Britain has designated a plan to build a subsea cable carrying renewable energy from Morocco as a project of "national significance", which could help smooth planning hurdles.
Xlinks, a company chaired by former Tesco chief executive Dave Lewis, wants to build 3,800 kilometres (2361.21 miles) of subsea cables to supply solar and wind power from the Sahara to 7 million British homes by 2030.
While Xlinks called the government's recognition of its project "a major milestone", many challenges remain.
As well as needing to build the world's longest high-voltage direct current subsea cable, Xlinks needs to secure more funding, agree long-term pricing contracts, and be granted permission to run through Spanish and French waters.
The estimated cost is between 20 billion pounds ($24.47 billion) and 22 billion pounds, Lewis told the Financial Times.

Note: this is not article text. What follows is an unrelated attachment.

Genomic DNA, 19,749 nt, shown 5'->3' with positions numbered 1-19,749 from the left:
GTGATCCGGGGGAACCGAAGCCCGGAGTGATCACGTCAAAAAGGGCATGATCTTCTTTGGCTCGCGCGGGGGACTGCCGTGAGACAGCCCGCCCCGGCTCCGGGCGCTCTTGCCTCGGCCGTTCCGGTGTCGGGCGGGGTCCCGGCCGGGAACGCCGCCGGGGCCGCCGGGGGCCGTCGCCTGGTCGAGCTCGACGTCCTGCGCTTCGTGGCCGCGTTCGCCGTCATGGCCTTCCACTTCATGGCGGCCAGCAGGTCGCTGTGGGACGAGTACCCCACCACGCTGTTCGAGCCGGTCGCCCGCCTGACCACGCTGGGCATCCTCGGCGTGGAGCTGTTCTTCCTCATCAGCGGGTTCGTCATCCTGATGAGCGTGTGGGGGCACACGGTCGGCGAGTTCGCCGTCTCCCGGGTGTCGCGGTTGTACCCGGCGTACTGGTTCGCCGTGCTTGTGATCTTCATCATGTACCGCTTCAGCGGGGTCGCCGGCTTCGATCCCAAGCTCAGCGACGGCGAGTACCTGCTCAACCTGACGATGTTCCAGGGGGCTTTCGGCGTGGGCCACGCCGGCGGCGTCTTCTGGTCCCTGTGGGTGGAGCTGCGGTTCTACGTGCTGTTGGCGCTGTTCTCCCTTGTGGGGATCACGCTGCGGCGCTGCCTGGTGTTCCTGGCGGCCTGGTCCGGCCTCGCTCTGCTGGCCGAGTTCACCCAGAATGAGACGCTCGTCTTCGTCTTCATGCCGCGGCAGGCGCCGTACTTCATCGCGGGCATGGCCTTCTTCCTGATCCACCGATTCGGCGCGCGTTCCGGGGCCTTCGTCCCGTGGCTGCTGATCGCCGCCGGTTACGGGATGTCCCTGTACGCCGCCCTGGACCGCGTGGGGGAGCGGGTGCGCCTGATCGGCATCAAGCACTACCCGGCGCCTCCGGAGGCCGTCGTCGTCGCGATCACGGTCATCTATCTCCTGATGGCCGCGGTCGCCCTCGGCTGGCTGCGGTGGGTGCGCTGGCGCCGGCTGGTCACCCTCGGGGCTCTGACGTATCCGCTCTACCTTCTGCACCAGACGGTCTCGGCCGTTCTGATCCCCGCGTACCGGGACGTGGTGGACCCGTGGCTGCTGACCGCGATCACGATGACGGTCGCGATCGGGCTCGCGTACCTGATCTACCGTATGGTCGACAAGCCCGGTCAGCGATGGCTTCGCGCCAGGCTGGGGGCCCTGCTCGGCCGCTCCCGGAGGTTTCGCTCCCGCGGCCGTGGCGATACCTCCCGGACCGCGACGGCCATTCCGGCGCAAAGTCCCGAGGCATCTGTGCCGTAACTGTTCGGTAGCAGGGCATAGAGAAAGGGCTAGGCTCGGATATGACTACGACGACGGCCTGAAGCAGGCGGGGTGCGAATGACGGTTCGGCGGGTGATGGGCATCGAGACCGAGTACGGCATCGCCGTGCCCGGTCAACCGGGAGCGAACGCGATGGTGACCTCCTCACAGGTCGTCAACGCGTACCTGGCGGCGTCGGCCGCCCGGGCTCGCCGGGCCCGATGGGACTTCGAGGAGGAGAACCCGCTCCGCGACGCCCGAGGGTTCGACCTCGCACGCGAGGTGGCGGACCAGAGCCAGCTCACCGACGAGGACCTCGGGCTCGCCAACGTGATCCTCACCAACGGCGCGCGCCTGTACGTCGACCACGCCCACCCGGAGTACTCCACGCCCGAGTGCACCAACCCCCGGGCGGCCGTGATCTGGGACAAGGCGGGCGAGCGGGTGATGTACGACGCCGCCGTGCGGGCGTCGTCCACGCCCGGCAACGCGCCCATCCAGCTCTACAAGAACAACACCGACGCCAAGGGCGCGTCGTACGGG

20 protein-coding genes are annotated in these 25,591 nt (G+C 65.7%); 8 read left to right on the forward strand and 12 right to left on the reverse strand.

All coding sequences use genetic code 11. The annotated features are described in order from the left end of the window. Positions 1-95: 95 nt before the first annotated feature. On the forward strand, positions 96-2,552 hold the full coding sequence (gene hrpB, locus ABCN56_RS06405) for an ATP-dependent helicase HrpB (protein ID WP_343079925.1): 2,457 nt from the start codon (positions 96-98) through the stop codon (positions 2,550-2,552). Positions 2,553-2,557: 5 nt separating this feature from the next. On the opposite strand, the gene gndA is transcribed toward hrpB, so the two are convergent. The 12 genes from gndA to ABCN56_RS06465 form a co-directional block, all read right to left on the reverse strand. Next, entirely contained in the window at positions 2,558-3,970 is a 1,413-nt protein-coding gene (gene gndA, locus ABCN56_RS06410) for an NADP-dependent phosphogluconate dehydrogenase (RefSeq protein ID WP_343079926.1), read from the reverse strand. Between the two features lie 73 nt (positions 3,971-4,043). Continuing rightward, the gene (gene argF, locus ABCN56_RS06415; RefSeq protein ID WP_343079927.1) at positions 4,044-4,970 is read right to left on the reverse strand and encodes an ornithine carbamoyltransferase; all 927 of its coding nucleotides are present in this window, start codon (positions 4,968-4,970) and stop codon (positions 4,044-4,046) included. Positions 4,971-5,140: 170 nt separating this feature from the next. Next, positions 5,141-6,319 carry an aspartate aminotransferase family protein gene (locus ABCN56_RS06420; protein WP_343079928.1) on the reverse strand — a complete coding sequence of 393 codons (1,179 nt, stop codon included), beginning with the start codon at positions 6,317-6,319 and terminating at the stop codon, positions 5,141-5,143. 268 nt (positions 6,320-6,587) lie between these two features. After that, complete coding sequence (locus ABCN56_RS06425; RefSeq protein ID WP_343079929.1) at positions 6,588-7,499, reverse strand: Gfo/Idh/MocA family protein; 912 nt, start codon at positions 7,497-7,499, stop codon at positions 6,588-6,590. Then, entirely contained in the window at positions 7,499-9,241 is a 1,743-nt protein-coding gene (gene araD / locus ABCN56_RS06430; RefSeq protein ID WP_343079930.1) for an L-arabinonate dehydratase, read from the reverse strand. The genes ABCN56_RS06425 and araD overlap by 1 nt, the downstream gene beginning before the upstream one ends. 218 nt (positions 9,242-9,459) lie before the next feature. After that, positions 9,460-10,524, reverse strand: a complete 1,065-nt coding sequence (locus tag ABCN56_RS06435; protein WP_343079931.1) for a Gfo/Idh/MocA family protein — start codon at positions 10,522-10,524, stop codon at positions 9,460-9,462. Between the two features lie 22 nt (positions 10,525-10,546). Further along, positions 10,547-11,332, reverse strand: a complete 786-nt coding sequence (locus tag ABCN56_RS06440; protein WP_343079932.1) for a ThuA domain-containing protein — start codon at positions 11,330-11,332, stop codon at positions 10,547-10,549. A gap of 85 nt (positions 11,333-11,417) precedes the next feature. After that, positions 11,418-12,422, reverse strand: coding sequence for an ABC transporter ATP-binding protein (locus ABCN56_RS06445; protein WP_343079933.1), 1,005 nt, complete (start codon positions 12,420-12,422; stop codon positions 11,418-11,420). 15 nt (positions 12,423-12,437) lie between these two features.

Xlinks said that the project would create nearly 10,000 jobs in Morocco, of which 2,000 will become permanent, and that it was consistent with the country's energy export strategy.
New UK energy security and net zero minister Claire Coutinho said in a statement the project was nationally significant because of its potential to help Britain ditch fossil fuels.
"The proposed project could play an important role in enabling an energy system that meets the UK's commitment to reduce carbon emissions and the government's objectives to create a secure, reliable and affordable energy supply for consumers," the statement said.
Under the national significance designation for the Xlinks cables, which would come onshore in south west England, the infrastructure needed would be approved by the government, instead of local authorities.
Prime Minister Rishi Sunak's strategy to meet Britain's net zero emissions target has come under intense scrutiny after he watered down targets on banning new petrol cars, and after the government was accused of offering insufficient subsidies to developers of domestic offshore wind farms.
Earlier this week, the government approved the development of its biggest new North Sea oilfield in years, citing a need to improve energy security. ($1 = 0.8173 pounds) (Reporting by Sarah Young; Editing by William James and Alexander Smith)